Not Forsaken

I will declare your name to my people; in the assembly I will praise you.

You who fear the Lord, praise him! All you descendants of Jacob, honor him! Revere him, all you descendants of Israel!

For he has not despised or scorned the suffering of the afflicted one; he has not hidden his face from him but has listened to his cry for help.

 

The poor will eat and be satisfied; those who seek the Lord will praise him – may your hearts live forever!

All the ends of the earth will remember and turn to the Lord, and all the families of the nations will bow down before him, for dominion belongs to the Lord and he rules over the nations. Psalm 22:23-24, 26-28. NIV

 

The gospels report that Jesus, as he was dying on the cross, shouted out the words “My God, my God, why have you forsaken me?” To reinforce that these were the actual words of Jesus, Mark quotes Jesus in Aramaic, Jesus’ native language, “Eloi, Eloi, lama sabachthani?”

 

Theologians and preachers have puzzled over the significance of these words. Was Jesus, the Son of God, really abandoned by God in those moments of suffering? Was he merely giving into his human emotions of fear and distress? Elaborate theological explanations are proposed to explain how God the Father turned away from the Son in that moment.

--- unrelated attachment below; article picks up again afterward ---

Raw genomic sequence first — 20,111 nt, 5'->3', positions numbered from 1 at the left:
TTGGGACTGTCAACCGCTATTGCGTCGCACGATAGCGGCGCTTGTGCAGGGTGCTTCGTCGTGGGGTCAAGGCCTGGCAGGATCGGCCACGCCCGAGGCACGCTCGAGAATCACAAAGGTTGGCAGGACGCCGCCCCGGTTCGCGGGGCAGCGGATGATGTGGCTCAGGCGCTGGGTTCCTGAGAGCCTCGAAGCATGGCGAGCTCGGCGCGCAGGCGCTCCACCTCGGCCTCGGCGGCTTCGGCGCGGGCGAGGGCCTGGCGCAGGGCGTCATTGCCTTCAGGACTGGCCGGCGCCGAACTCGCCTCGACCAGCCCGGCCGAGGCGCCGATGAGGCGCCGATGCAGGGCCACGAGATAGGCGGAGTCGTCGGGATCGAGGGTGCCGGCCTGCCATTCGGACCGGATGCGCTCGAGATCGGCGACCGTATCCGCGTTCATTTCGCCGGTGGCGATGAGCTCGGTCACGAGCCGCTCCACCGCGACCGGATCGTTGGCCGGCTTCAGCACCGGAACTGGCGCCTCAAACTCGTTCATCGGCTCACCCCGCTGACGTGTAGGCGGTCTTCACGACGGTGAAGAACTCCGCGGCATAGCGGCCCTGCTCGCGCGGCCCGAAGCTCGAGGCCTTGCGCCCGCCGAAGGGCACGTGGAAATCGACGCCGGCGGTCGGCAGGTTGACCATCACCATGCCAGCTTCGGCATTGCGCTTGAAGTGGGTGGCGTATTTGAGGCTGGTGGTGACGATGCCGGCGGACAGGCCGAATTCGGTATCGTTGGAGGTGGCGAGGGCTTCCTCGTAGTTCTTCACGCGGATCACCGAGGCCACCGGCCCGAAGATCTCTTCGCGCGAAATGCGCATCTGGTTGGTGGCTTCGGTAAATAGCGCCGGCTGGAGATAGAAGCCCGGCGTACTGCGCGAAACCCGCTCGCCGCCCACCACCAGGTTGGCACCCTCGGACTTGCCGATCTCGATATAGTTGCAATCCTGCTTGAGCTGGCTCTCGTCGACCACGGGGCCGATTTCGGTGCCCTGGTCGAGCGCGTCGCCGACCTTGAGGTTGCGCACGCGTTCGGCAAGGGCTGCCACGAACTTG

But the explanation for Jesus’ words here is simple. Jesus, in his greatest moment of despair and pain, cried out to God in the words of a Psalm. In that moment, Jesus was finding help to endure his suffering in the scriptures. He quoted the opening verse of Psalm 22. As he did this, he not only found strength for himself, he modeled how we too should find strength from the promises of God in the Bible. When our fears and confusion and pain are great, God’s word is courage and wisdom and healing.

 

Jesus quoted the opening verse of the Psalm, but he certainly knew that the writer of that Psalm did not stop with the question. He was crying out as he suffered great distress, but he concludes with a powerful proclamation of the goodness of God and the triumph of God’s plan. The verses quoted above are some of the later verses of Psalm 22. These show how the Psalm writer, beginning with the desperate question, still sees that God is trustworthy. He finds strength in that promise.

 

As did Jesus. As will we, if we allow God to turn our desperation into praise.

 

For he has not despised or scorned the suffering of the afflicted one; he has not hidden his face from him but has listened to his cry for help.

 

Love in Christ,

Greg Burriss

Pastor, Rocky River Baptist Church

 

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One thought on “Not Forsaken

  1. Pingback: Take courage | daily meditation

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